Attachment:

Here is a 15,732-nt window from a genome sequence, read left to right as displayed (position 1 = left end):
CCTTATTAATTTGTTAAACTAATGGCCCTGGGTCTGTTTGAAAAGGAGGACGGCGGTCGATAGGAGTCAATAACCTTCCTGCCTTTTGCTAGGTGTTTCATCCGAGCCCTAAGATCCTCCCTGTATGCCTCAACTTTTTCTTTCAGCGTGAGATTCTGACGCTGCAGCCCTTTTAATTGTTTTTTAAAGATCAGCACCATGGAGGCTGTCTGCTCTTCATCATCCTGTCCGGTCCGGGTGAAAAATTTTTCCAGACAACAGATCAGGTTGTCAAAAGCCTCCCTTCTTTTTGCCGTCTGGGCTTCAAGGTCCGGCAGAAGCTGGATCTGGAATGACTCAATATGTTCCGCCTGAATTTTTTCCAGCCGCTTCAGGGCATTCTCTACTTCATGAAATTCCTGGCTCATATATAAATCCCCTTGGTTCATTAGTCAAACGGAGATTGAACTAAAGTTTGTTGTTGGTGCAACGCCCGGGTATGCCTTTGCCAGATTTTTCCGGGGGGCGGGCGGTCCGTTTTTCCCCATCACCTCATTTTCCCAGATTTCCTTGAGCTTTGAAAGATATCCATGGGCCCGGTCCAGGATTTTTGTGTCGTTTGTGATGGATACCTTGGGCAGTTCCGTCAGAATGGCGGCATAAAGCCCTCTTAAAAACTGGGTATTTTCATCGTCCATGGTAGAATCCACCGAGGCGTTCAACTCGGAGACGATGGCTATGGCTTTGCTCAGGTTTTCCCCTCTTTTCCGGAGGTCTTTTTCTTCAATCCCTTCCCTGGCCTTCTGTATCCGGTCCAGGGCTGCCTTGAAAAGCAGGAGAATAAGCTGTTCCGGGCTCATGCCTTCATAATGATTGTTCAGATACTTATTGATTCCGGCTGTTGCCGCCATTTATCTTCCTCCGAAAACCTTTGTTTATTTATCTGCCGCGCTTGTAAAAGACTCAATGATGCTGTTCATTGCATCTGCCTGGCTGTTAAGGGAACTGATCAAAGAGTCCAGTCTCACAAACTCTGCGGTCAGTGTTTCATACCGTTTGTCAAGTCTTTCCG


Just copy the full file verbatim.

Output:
Here is a 15,732-nt window from a genome sequence, read left to right as displayed (position 1 = left end):
CCTTATTAATTTGTTAAACTAATGGCCCTGGGTCTGTTTGAAAAGGAGGACGGCGGTCGATAGGAGTCAATAACCTTCCTGCCTTTTGCTAGGTGTTTCATCCGAGCCCTAAGATCCTCCCTGTATGCCTCAACTTTTTCTTTCAGCGTGAGATTCTGACGCTGCAGCCCTTTTAATTGTTTTTTAAAGATCAGCACCATGGAGGCTGTCTGCTCTTCATCATCCTGTCCGGTCCGGGTGAAAAATTTTTCCAGACAACAGATCAGGTTGTCAAAAGCCTCCCTTCTTTTTGCCGTCTGGGCTTCAAGGTCCGGCAGAAGCTGGATCTGGAATGACTCAATATGTTCCGCCTGAATTTTTTCCAGCCGCTTCAGGGCATTCTCTACTTCATGAAATTCCTGGCTCATATATAAATCCCCTTGGTTCATTAGTCAAACGGAGATTGAACTAAAGTTTGTTGTTGGTGCAACGCCCGGGTATGCCTTTGCCAGATTTTTCCGGGGGGCGGGCGGTCCGTTTTTCCCCATCACCTCATTTTCCCAGATTTCCTTGAGCTTTGAAAGATATCCATGGGCCCGGTCCAGGATTTTTGTGTCGTTTGTGATGGATACCTTGGGCAGTTCCGTCAGAATGGCGGCATAAAGCCCTCTTAAAAACTGGGTATTTTCATCGTCCATGGTAGAATCCACCGAGGCGTTCAACTCGGAGACGATGGCTATGGCTTTGCTCAGGTTTTCCCCTCTTTTCCGGAGGTCTTTTTCTTCAATCCCTTCCCTGGCCTTCTGTATCCGGTCCAGGGCTGCCTTGAAAAGCAGGAGAATAAGCTGTTCCGGGCTCATGCCTTCATAATGATTGTTCAGATACTTATTGATTCCGGCTGTTGCCGCCATTTATCTTCCTCCGAAAACCTTTGTTTATTTATCTGCCGCGCTTGTAAAAGACTCAATGATGCTGTTCATTGCATCTGCCTGGCTGTTAAGGGAACTGATCAAAGAGTCCAGTCTCACAAACTCTGCGGTCAGTGTTTCATACCGTTTGTCAAGTCTTTCCG